Russia called on the United States on Tuesday to press the Syrian opposition to hold direct talks with Damascus, saying President Bashar al-Assad's opponents must appoint negotiators.
The crisis in Syria made up "the bulk of the conversation" between Russian Foreign Minister Sergei Lavrov and US Secretary of State John Kerry at talks in Berlin on Tuesday, US State Department spokeswoman Victoria Nuland said.
After talks she characterised as "really serious and hard-working", Moscow and Washington sounded a rare note of accord over efforts to launch talks to end the nearly two-year-old conflict, in which 70,000 people have been killed.
Lavrov said the new US top diplomat seemed to grasp the gravity of the crisis in Syria and that the former Cold War foes had agreed to do everything in their power "to create the best conditions to facilitate the soonest possible start of a dialogue between the government and the opposition."
He said Russia wanted to see the Syrian opposition name its representatives for talks with the government at a meeting in Rome this week between the Syrian opposition, and Western and regional powers favourable to their cause.
Moscow and Washington have been at loggerheads over whether the Syrian opposition's calls for Assad to step down should be a pre-condition for talks.
Lavrov, ahead of the meeting with Kerry, said he would urge Washington to lean on the Syrian opposition to drop requests for Assad to go, a demand he characterised as "unrealistic".
Russia has been one of Assad's staunchest ally and, with China, has blocked three UN Security Council resolutions aimed at mounting pressure on him to end the violence that began with a crackdown on street protests against his rule.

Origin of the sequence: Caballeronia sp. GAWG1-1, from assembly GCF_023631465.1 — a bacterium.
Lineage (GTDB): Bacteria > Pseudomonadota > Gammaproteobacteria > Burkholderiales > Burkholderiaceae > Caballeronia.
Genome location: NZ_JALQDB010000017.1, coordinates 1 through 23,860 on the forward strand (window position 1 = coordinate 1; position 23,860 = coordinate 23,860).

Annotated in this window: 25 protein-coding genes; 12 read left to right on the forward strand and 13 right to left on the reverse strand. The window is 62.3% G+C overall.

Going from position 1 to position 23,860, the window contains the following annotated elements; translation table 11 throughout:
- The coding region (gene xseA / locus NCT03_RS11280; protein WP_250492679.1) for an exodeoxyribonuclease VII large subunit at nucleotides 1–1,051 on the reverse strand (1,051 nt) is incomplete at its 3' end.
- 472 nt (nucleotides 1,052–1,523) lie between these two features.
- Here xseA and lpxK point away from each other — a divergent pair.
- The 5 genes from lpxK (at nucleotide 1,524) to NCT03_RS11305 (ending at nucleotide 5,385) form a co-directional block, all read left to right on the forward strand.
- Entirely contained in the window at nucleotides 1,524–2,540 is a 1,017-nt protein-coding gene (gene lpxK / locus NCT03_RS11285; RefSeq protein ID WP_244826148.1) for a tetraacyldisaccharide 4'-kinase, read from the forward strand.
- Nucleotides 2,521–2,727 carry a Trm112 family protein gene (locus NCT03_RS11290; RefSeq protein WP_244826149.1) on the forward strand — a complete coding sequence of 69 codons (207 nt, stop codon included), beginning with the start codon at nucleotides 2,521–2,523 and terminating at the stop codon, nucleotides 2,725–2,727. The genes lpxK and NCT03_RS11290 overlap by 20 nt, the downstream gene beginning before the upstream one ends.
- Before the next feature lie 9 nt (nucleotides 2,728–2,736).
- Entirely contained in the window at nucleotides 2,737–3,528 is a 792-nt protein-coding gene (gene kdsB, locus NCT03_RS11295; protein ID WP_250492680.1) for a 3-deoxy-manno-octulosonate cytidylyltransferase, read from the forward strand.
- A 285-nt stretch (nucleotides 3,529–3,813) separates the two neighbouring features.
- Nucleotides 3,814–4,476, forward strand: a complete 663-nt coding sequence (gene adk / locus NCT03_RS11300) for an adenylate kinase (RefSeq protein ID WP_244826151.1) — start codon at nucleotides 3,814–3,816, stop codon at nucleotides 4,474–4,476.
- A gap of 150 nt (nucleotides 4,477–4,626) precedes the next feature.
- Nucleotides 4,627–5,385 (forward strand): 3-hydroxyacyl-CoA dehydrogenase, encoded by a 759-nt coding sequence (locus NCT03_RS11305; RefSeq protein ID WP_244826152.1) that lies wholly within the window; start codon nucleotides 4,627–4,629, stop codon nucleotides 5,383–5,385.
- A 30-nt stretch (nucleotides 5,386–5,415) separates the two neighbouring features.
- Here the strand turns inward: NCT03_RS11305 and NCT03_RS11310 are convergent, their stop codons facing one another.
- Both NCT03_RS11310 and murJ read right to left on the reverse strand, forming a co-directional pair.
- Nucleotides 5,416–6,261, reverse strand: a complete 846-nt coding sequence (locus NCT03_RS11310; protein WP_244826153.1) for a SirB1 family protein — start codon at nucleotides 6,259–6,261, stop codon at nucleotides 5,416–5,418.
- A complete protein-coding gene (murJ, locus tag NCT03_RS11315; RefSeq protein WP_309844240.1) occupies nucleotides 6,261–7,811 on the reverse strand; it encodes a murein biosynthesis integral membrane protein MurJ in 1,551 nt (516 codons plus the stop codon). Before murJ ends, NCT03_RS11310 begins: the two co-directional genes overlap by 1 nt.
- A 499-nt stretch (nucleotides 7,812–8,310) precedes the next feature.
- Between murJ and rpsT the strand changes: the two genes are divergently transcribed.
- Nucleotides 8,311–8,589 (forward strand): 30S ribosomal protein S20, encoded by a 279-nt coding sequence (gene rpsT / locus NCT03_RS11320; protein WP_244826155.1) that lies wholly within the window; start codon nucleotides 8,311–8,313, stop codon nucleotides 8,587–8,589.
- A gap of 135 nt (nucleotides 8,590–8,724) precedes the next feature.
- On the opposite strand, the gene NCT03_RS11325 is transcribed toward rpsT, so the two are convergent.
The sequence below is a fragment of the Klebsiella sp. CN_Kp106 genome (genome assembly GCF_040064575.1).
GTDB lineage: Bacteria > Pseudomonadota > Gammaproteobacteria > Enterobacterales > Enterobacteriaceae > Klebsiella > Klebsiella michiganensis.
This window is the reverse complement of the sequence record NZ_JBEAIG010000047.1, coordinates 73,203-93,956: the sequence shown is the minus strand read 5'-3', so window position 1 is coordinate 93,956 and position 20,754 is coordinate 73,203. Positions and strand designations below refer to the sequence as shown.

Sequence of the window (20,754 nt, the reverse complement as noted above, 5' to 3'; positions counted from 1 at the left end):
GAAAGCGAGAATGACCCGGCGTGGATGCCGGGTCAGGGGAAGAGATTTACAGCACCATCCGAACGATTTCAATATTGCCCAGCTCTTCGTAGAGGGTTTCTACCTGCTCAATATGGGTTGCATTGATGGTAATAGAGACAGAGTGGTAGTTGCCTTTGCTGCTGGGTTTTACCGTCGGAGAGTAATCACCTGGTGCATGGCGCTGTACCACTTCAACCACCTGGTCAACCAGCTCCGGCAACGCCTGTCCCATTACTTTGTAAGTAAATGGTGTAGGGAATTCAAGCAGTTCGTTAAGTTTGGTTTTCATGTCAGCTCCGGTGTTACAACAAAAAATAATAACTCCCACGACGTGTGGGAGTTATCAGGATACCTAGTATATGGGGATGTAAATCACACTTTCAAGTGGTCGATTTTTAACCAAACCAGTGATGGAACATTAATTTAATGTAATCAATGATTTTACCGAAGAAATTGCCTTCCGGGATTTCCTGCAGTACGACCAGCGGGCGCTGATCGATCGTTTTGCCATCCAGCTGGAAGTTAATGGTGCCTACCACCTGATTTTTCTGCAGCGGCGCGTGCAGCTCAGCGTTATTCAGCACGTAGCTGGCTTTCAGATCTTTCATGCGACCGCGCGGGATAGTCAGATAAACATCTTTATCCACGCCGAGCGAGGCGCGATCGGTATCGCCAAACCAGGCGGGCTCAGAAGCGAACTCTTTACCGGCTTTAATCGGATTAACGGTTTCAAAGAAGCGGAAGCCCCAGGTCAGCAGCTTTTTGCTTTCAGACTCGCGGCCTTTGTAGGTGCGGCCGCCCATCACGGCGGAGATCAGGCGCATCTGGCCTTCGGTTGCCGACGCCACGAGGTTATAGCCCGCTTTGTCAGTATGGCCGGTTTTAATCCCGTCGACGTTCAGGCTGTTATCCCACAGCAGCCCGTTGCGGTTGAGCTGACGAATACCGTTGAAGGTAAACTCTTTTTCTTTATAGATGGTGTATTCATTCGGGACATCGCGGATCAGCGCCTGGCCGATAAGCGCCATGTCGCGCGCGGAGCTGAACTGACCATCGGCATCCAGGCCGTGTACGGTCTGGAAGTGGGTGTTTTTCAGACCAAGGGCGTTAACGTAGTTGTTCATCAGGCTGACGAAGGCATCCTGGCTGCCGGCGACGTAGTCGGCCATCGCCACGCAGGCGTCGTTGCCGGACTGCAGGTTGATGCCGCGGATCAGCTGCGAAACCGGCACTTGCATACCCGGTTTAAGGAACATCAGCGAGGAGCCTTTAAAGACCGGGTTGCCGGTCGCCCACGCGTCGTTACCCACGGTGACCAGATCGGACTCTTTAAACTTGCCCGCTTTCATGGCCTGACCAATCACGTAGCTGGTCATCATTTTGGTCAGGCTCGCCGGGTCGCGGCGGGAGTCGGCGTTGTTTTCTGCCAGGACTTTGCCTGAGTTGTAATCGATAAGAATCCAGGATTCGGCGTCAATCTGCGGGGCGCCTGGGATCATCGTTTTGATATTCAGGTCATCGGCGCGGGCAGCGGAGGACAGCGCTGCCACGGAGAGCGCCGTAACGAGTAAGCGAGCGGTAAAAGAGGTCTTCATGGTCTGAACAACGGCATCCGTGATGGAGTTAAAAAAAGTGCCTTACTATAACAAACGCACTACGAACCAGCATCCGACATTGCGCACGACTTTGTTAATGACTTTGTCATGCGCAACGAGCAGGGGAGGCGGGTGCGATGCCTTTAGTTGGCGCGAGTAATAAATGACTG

Washington has sided with the Syrian opposition in seeking Assad's removal from power.
Syrian Foreign Minister Walid al-Moualem said in Moscow on Monday that the government was ready for talks, but opposition leaders and rebel commanders insist Assad must go first.
Kerry responded dismissively to Moualem's offer, saying it was hard to understand how people having Scud missiles fired at them would take an offer of dialogue seriously. Syria denies using ballistic missiles in the fighting.
He also appeared to promise more concrete support to Assad's opponents, without saying whether the United States might rethink its earlier aversion to arming or training them.
"We are determined that the Syrian opposition is not going to be dangling in the wind," Kerry said in London on Monday.
Lavrov also signalled on Tuesday that the prospects for direct talks in Syria had receded in the past few days, voicing fears "extremists" now have the upper hand among Assad's foes.
"A few days ago it seemed that conditions for the sides to sit down for talks... were getting clearer," he said.
"But then came denials of such an approach. It seems extremists, who bet on a military solution to Syria's problems and block initiatives to start dialogue, have for now come to dominate in the ranks of the Syrian opposition, including in the so-called (Syrian) National Coalition."
Western countries and some Arab states have accused Russia, a long-standing arms supplier to Damascus, of shielding Assad.
Moscow has hit back by saying it has worked hard to try to persuade the two sides in Syria to start talks and accusing its Western allies of failing to do enough to support those efforts.
It also says support for the rebels plays into the hands of militant Islamists, a theme Assad himself often evokes.
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